The application takes about 30 minutes to complete. You may save your application and return to it later.
At the end of the application, you will need to pay a non-refundable $120 application fee. Your application will not be processed until payment is received.
News and Events
Signal processing is an integral part of entertainment, communications, space exploration, geophysics, archeology, finance, medicine, etc. Signal processing hardware together with algorithms are core to many systems, ranging from highly-specialized military equipment to low-cost, high-volume consumer electronics. It is digital signal processing (DSP) techniques that provide amazing performance of multimedia systems such as 3D and high-definition television, high-fidelity audio, on-line gaming, etc. With the convergence of communications, computers and signal processing in consumer, industrial and government applications, the role of signal processing will continue to grow in the years to come.
This stream teaches students the fundamental theory as well as the practical issues of DSP so that they can understand and solve real-world engineering problems. This is accomplished with a modest student workload by efficiently linking different courses in the stream. By completing this stream the students will be well qualified to work in the areas of consumer electronics (e.g. Apple and RIM), industrial electronics (e.g. Startco, International Road Dynamics), digital communications (e.g. SED Systems, Vecima Networks, RIM, Cisco, Google) and utilities (e.g. SaskPower, SaskTel). Graduates could work in industry in a production or R & D facility, or continue on with graduate studies to research and develop new DSP techniques or solve very challenging DSP problems. Alternatively, as some of our graduates have done, students may start a company to provide efficient and cost-effective designs or sub-systems or products.
Our modern world is full of sensors and the circuits that utilize them to measure physical properties. A modern car contains more than 100 sensors; a third of those sensors are miniaturized systems. The circuits control the engine, air bags, brakes, and all aspects of the operation of the car. Other areas of applications for sensors and related circuits and devices are in mining and oil & gas industries, environmental control and protection, industrial controls, radio frequency control and monitoring, RFID technology, or medical monitoring and imaging, to name just a few. Many applications are increasingly multidisciplinary and involve knowledge and expertise in various fields of engineering and sciences.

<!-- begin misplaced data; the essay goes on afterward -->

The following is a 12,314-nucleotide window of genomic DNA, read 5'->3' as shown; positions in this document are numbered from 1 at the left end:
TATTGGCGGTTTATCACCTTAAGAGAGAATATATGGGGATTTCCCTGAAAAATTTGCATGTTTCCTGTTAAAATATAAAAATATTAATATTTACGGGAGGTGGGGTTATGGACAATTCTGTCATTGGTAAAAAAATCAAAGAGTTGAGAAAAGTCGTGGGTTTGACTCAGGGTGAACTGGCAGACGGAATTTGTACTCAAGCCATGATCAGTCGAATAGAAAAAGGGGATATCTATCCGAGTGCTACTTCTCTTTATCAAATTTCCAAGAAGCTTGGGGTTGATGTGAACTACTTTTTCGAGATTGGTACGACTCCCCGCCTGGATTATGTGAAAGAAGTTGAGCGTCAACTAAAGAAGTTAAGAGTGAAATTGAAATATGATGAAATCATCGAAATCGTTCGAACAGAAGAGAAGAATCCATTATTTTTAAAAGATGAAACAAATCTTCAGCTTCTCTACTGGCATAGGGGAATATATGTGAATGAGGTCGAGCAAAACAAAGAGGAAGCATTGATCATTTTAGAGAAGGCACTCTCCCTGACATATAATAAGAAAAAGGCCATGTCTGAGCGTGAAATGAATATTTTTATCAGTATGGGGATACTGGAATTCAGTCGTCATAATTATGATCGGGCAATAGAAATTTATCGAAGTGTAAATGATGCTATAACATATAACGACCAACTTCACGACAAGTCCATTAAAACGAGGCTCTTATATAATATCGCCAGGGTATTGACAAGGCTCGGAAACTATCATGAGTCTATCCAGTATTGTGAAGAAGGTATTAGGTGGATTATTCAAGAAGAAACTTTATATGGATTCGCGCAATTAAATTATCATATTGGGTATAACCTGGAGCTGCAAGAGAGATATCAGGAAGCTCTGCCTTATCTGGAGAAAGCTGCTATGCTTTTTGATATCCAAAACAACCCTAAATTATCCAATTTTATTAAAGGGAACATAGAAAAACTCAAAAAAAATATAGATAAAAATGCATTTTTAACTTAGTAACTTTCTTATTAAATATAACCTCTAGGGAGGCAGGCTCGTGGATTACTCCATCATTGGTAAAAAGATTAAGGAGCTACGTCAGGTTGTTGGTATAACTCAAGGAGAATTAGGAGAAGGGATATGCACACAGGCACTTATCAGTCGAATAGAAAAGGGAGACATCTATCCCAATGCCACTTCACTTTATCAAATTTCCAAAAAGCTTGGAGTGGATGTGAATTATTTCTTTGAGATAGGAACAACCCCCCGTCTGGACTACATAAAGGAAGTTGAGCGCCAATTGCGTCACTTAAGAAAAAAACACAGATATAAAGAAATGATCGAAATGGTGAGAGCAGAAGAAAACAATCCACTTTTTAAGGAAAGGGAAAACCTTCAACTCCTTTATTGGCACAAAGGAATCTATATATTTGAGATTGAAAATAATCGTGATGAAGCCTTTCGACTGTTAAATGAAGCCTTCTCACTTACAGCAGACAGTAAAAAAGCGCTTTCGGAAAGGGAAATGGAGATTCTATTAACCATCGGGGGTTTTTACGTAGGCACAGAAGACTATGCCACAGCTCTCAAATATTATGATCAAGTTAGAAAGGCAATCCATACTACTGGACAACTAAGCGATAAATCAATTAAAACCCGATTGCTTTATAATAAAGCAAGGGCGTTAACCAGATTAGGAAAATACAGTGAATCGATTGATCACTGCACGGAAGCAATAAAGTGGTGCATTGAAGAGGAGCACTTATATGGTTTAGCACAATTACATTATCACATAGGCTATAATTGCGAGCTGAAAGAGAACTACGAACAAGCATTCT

The Sensors, Circuits and Devices focus area involves six classes on electro-magnetic fields, electronic instrumentation, electronic devices, microwave circuits, micro- and nanotechnology, and optoelectronics and photonics. Exciting laboratory exercises provide hands-on experience. The focus area embraces core competencies of Electrical Engineering, but is also multidisciplinary. Sensors are ubiquitous, and graduates of this focus area can find employment opportunities all across the Engineering spectrum: Electrical engineers with a specialization in Sensors, Circuits and Devices are needed and therefore work in a vast variety of venues, ranging from small companies and start-ups to multi-national corporations, consulting firms, and academia. They can work as design engineers in mid- size, expanding engineering companies in Saskatoon, as post doctoral fellows in European national research laboratories, or as sensors experts for the automotive industry. Some graduates have recently started their own company to develop devices for the oil and mining industry.